To begin with, the unabated apathy among the electorates, once again, reared its ugly head in Ekiti, last Saturday. By INEC’s records, only 403,451 voted during the exercise out of the registered 909, 585 eligible voters, representing an uninspiring average turnout. There must be a diagnosis of the reasons why Nigerians see their PVC as a mere souvenir, deciding to disenfranchise themselves during elections. Before Ekiti, same was the experience in the previous governorship election conducted by INEC in Anambra State, in November 2017, where only 448,771 voters exercised their civil right, out of the 2.2million who made it onto the voters’ register.
Another cause of concern, as noticed in Ekiti, is vote-buying and financial inducement by the political class. To many observers of the exercise, the open commercialization of votes, almost across board, has once again brought to the fore, the unquenchable and infectious level of desperation for power by politicians. An obviously pained Governor Fayose, having being alerted of happenings on the day, simply described the scenario as a “charade” and “national shame”. Allegations abound that what happened in Ekiti, on Saturday, was a classical case of who could ‘out-rig’ the others; a reminiscence of similar events four years earlier. Again, the argument surfaces about how the political class has over the years deliberately fine-tuned poverty into a readymade tool use in remote-controlling the disadvantaged masses.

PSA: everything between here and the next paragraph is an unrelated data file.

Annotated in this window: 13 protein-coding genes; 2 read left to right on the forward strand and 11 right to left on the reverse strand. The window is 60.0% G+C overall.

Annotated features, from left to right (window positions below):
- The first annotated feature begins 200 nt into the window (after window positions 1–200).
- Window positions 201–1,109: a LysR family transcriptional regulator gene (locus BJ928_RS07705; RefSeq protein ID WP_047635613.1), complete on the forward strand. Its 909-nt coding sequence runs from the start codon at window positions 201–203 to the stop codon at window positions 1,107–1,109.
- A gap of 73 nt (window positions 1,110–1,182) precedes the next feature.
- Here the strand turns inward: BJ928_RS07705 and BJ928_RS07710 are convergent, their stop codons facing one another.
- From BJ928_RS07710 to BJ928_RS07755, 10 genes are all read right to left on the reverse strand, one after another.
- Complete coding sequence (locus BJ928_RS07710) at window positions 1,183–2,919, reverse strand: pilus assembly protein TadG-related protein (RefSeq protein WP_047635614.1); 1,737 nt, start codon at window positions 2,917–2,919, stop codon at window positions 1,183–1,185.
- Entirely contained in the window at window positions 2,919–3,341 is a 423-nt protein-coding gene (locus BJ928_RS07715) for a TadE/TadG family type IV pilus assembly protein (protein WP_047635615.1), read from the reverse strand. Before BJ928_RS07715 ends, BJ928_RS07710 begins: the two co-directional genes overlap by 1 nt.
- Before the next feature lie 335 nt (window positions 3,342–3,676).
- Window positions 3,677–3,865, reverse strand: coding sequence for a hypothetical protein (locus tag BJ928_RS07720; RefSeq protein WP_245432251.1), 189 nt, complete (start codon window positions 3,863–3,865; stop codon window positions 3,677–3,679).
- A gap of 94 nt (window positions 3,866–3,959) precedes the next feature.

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And now to security, the media became inundated with reports of incidence of thuggery before and during the polls in Ekiti despite the deployment of over thirty thousand security personnel, just for that quadrennial exercise. Allegations of active complicity and compromise by some security officials in ballot box snatching, especially in remote localities, by hoodlums also made it to the social media, even as the hierarchy of the police expectedly denied knowledge of such occurrences. One is therefore pushed to inquire: what is the essence of having people practically locked in their houses by security agents on election days if some urchins are still allowed to do the ill-biddings of their political paymasters?